Door: Maayke Aimée Damen, 15 June 2014

Ex’tax, an economic ‘no-brainer’

Economists across the entire political spectrum have called it a no-brainer: Ex’tax, or Value Extracted Tax. This concept proposes to increase taxes on resources and consumption and use that to decrease the charges on labor income.

Taxes direct the economy

We become more and more aware that megatrends such as unemployment, climate change, resource scarcity and aging may pose a threat to our quality of life and prosperity. Precisely our tax system can play an important role in addressing these megatrends. Taxes represent a powerful means to control the economy.

In our current tax system, labor is heavily taxed. In Europe, more than half of the total tax revenue comes from labor. Energy and transport taxes account for 6 % and expenses on raw materials constitute only 0.3 % of total tax revenues. But we will avoid that what we charge. Consider the tax of 5 cents on plastic bags that the State of Washington introduced in 2010. Within a month, the use of 22.5 million bags fell to 3 million…

More jobs

In the coming decades we need 600 million additional jobs. Numerous studies show that an increase in the costs for raw materials, combined with a reduction in charges on labor encourages proper employment. Lower labor costs allow us to make more use of human talents and abilities. Services, education and innovation can be encouraged, for example, with more hands to a hospitalbed and personal education. If commodities are taxed higher this provides an incentive to start using them smarter, bring in a closed cycle and thus stimulate the circular economy

The polluter pays

International organizations such as the OECD , IMF and World Bank , and the European Commission and Parliament are in favor of Ex’tax. Megatrends can not be addressed without changing the system drastically. But governments around the world are struggling with the internalisation of external costs ( polluter pays) , eg for the emissions of CO2. Governments are generally reluctant to modify regulations that may affect businesses.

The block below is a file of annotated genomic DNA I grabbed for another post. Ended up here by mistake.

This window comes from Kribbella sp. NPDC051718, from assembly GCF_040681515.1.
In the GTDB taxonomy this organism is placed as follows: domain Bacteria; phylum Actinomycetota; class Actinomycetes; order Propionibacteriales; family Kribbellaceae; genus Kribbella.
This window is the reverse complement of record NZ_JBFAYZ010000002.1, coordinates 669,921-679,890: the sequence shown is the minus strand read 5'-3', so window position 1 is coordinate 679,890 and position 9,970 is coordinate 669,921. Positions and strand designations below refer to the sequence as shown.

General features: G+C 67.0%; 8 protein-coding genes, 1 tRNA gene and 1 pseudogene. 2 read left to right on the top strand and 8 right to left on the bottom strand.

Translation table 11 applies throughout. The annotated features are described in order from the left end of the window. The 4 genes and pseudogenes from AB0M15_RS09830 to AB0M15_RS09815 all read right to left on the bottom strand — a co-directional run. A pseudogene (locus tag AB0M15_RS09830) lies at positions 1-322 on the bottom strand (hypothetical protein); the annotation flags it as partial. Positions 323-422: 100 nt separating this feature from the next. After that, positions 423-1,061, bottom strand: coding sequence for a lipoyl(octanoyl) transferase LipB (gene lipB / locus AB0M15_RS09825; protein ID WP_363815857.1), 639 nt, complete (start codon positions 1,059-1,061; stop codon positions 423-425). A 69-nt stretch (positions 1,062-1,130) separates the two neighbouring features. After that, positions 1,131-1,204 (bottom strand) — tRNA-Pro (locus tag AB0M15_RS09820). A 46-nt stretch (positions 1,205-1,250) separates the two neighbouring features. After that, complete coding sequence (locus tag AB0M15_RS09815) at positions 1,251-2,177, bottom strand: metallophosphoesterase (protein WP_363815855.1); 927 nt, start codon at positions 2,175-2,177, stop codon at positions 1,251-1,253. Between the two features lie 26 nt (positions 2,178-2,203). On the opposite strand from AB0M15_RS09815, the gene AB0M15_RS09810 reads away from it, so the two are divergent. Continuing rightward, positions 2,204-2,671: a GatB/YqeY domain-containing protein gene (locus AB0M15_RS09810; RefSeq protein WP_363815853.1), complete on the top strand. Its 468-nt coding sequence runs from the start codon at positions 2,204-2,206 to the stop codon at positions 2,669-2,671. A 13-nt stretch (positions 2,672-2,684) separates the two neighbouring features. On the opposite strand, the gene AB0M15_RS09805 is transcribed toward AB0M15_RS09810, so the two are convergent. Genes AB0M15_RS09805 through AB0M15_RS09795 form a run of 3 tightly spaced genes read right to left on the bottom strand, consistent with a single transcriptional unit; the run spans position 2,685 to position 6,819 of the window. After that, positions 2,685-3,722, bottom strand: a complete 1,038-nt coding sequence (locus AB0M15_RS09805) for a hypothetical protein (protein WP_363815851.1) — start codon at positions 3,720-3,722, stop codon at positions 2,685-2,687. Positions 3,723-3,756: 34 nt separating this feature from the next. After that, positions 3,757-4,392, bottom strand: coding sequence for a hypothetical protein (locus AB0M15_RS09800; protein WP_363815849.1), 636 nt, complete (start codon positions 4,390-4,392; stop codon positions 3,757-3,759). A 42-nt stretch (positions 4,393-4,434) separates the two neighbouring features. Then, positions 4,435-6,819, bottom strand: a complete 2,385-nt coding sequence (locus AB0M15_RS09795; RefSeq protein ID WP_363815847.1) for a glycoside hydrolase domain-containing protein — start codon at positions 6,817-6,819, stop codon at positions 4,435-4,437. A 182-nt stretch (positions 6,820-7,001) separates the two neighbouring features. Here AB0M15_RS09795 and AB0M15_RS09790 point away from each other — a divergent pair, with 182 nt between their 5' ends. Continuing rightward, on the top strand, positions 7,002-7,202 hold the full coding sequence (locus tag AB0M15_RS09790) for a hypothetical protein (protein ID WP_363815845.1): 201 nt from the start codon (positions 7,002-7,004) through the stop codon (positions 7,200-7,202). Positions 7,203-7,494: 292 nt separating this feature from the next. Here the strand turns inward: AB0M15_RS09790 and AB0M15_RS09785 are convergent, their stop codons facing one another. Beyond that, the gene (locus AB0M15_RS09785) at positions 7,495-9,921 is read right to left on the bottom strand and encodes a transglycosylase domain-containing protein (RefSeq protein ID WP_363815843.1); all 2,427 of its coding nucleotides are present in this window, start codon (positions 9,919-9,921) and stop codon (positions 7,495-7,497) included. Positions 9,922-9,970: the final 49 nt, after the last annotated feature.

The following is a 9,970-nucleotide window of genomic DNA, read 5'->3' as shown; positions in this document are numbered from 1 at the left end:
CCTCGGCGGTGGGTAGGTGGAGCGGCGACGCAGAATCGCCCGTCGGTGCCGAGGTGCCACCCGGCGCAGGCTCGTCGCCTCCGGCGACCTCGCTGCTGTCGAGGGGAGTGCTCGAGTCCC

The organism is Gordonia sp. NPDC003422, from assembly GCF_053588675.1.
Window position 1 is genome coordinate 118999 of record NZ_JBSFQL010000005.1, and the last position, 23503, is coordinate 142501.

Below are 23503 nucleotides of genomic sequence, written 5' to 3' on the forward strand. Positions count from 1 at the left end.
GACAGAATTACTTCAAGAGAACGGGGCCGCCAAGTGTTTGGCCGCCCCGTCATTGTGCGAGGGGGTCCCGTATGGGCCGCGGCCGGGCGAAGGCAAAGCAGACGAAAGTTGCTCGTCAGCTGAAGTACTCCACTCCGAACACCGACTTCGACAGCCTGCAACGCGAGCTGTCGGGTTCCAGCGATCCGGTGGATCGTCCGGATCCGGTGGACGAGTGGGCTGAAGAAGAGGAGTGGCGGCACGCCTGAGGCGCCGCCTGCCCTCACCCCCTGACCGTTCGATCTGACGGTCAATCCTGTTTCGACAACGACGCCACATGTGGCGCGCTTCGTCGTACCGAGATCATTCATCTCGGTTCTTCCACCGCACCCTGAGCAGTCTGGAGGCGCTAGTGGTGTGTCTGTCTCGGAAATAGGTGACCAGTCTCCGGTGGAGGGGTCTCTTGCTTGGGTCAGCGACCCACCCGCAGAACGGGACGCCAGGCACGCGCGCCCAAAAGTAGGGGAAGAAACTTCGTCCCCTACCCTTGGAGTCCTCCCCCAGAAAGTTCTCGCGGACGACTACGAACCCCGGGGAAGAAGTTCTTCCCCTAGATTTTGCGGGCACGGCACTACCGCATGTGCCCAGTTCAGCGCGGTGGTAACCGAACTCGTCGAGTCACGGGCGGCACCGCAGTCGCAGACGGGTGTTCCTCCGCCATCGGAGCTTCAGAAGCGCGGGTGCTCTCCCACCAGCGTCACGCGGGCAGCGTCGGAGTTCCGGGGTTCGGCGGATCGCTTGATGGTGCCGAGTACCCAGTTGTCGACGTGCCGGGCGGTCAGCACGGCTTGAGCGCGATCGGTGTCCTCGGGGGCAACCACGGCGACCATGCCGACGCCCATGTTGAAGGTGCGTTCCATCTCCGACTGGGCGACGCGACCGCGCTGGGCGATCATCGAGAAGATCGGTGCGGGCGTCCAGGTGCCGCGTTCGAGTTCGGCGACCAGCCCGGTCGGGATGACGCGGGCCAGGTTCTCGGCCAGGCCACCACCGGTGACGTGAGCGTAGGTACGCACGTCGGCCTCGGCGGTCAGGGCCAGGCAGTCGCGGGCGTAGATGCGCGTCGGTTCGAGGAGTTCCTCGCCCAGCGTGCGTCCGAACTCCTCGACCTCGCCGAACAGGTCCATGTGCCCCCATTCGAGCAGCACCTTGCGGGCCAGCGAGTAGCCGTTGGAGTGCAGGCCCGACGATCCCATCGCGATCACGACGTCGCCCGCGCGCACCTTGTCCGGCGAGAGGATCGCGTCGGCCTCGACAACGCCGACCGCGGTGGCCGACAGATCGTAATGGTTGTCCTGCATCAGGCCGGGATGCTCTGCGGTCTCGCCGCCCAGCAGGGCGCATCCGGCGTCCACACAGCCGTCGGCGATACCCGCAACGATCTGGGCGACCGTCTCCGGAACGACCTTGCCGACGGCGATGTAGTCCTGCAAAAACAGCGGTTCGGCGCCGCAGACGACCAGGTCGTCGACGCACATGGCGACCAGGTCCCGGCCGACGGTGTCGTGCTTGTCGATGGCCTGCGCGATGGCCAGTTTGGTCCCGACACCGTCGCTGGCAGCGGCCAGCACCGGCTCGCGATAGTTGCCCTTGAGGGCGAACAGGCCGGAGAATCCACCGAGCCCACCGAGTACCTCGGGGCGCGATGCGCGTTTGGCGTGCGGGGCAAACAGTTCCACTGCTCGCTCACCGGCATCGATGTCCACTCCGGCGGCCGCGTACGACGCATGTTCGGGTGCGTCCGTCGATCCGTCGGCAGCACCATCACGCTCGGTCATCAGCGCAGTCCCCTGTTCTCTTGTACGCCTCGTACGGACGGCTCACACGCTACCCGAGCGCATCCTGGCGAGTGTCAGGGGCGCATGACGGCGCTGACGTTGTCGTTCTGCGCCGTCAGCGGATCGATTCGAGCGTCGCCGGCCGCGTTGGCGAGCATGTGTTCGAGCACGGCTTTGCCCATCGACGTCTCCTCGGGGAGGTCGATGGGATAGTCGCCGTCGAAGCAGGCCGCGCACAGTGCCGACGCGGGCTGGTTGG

For some time however, in anticipation of the entry of the principle of ‘the polluter pays ‘ businesses everywhere in the world initiate the pricing of CO2. In addition, data from the CDP state that 29 multinationals including Shell , BP, Exxon Mobil, General Electric and Microsoft already count with an internal fictional CO2 price, in anticipation of a future CO2-tax. These companies charge with prices between $ 6 and $ 60 per ton of CO2 and include this when making long-term decisions. In addition, the World Bank has recently identified 40 national and 20 sub-national entities that have or are planning to implement a CO2 pricing mechanism.

Start with taxing CO2 emissions

Taxing CO2 is only a part of the Ex’tax idea, which cannot be separated of lowering taxes on labor. Nevertheless, it can provide a starting point for its implementation which makes a reduction on taxes on labor possible. Now the consequences of the mega trends are becoming apparent, the need for a vision as Ex’tax becomes increasingly clear: a ‘ no-brainer ‘.